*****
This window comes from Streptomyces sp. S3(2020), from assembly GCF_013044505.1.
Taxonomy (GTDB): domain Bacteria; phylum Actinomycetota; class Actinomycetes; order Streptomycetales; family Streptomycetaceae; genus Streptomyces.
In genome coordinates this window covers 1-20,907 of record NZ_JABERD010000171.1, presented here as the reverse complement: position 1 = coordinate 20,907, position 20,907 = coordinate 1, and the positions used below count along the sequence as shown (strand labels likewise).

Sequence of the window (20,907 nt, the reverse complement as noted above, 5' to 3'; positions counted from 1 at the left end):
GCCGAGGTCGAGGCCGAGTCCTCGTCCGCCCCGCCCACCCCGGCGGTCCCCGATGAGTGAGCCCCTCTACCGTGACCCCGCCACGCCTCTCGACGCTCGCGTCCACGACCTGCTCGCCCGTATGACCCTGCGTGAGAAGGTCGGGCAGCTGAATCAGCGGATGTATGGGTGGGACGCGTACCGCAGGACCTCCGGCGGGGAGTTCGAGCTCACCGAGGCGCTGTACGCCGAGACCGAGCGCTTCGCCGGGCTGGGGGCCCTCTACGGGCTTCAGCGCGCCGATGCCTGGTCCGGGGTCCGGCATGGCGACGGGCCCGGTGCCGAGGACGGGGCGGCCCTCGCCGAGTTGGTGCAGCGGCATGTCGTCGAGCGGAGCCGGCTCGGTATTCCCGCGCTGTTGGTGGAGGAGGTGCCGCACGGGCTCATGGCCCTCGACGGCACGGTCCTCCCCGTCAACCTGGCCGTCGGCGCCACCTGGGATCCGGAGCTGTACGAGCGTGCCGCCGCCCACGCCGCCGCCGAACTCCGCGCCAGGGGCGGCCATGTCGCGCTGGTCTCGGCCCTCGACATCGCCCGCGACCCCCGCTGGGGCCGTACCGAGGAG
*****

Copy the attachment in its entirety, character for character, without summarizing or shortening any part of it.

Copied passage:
This window comes from Streptomyces sp. S3(2020), from assembly GCF_013044505.1.
Taxonomy (GTDB): domain Bacteria; phylum Actinomycetota; class Actinomycetes; order Streptomycetales; family Streptomycetaceae; genus Streptomyces.
In genome coordinates this window covers 1-20,907 of record NZ_JABERD010000171.1, presented here as the reverse complement: position 1 = coordinate 20,907, position 20,907 = coordinate 1, and the positions used below count along the sequence as shown (strand labels likewise).

Sequence of the window (20,907 nt, the reverse complement as noted above, 5' to 3'; positions counted from 1 at the left end):
GCCGAGGTCGAGGCCGAGTCCTCGTCCGCCCCGCCCACCCCGGCGGTCCCCGATGAGTGAGCCCCTCTACCGTGACCCCGCCACGCCTCTCGACGCTCGCGTCCACGACCTGCTCGCCCGTATGACCCTGCGTGAGAAGGTCGGGCAGCTGAATCAGCGGATGTATGGGTGGGACGCGTACCGCAGGACCTCCGGCGGGGAGTTCGAGCTCACCGAGGCGCTGTACGCCGAGACCGAGCGCTTCGCCGGGCTGGGGGCCCTCTACGGGCTTCAGCGCGCCGATGCCTGGTCCGGGGTCCGGCATGGCGACGGGCCCGGTGCCGAGGACGGGGCGGCCCTCGCCGAGTTGGTGCAGCGGCATGTCGTCGAGCGGAGCCGGCTCGGTATTCCCGCGCTGTTGGTGGAGGAGGTGCCGCACGGGCTCATGGCCCTCGACGGCACGGTCCTCCCCGTCAACCTGGCCGTCGGCGCCACCTGGGATCCGGAGCTGTACGAGCGTGCCGCCGCCCACGCCGCCGCCGAACTCCGCGCCAGGGGCGGCCATGTCGCGCTGGTCTCGGCCCTCGACATCGCCCGCGACCCCCGCTGGGGCCGTACCGAGGAG